They do, but they have to do it after this occurrence has finished. You only have the ability to alter the next occurrence. This means they’ll need to wait until the current occurrence finishes, extend the next one, wait until that occurrence finishes, extend the next one, etc. This is not a user friendly interface.
You bring up a good point of who is going to use this command. If the admin extends the reservation, the user could be clueless that this happened. They could be confused. If they do the alter themselves, then they’ll need to be a savvy user to understand exactly what it means to alter a standing reservation. Of course you probably need to be a savvy user to use pbs_ralter in the first place.
You are not covering my use case. I think it is a real use case too. However intuitive it is that you get a long and a short occurrence, the user might only submit jobs that are near the length of the reservation. One of the main use cases of this RFE is to allow the user to extend a reservation when they know their jobs aren’t going to finish in time. This could force them to extend the next, and the next, etc.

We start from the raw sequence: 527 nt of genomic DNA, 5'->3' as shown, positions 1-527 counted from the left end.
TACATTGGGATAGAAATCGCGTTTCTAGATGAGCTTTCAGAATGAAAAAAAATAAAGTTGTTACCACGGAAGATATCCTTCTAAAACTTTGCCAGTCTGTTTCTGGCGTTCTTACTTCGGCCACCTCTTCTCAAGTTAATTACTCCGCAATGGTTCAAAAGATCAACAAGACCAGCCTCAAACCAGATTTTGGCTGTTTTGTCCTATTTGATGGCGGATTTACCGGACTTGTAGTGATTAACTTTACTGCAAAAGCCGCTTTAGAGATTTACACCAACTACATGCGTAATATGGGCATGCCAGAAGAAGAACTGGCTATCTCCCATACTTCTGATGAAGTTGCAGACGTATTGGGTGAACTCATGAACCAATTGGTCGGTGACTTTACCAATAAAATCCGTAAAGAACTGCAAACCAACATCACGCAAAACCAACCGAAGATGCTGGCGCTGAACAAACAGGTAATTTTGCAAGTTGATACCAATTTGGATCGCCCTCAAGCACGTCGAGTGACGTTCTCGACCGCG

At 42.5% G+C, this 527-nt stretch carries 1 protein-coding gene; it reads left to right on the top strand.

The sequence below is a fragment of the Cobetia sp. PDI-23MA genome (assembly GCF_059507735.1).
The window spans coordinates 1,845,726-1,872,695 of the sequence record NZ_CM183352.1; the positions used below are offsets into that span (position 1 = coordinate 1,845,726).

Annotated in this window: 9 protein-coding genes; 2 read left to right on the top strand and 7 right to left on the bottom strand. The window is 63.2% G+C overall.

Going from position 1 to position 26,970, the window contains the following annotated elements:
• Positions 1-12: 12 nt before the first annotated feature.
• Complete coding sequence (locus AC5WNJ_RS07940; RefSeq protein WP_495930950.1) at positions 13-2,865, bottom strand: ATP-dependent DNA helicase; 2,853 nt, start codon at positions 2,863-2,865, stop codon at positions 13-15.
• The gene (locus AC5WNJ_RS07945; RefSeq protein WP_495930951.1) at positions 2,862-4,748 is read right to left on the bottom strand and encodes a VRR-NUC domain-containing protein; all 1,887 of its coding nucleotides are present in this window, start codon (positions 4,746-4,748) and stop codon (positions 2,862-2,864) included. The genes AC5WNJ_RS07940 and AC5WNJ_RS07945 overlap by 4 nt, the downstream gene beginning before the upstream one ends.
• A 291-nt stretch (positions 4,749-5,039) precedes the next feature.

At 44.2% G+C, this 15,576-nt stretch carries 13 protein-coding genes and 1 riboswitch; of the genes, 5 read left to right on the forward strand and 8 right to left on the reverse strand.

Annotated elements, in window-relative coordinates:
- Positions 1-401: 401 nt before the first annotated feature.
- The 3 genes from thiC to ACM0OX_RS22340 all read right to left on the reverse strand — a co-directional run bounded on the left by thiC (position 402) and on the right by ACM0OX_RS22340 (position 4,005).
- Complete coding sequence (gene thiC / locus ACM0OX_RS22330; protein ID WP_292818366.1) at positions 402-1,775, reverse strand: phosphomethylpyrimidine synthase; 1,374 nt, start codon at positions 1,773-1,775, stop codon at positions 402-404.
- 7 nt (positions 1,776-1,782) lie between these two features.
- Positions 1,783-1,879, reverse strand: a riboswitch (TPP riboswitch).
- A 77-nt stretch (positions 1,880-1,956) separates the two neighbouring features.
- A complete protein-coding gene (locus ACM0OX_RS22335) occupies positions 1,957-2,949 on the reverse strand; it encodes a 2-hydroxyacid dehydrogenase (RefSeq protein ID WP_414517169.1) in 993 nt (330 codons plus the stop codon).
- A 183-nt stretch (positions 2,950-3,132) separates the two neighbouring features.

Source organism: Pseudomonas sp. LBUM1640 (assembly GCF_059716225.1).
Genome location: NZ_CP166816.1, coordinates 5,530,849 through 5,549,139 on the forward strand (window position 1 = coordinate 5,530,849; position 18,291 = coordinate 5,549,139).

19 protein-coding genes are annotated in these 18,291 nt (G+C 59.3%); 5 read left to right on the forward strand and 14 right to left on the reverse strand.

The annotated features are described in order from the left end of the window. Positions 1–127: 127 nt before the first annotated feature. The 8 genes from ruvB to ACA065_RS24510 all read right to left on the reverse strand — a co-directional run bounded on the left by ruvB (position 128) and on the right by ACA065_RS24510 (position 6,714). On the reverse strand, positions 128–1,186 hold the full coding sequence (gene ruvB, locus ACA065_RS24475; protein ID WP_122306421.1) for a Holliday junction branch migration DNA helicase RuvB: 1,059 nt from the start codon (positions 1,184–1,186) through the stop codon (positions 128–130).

There is one other way we could solve this use case. It would be a change to how standing reservations work. We could just not start jobs that wouldn’t end before the end of the occurrence. The functionality of running all jobs in a reservation regardless of if they would finish in time was meant for advance reservations. Since the whole reservation is going away after its time is up, there is no reason to not start all the jobs that we can. There is always a possibility it might finish early. This changes with standing reservations. Should we start a job that we know can’t finish in time but could in a future occurrence?
You are correct that not all occurrences of a standing reservation will be on the same nodes. This doesn’t cover Ravi’s point though. He’s talking about conflicting in time, not in space. In this case, is a shortened occurrence the most intuitive? Would it be more intuitive to start both? They don’t conflict on the nodes they are running on. There’s no real reason the second occurrence couldn’t start on time. Now this doesn’t fit with our standing reservation framework. This would cause huge problems for us. I’m not suggesting we do it. I’m just bringing it up as an alternative to what the user might think.
I read through the use cases and acceptance criteria of PP-662 and it doesn’t talk about this. You are right, the PMs will have to extend the use case to include this.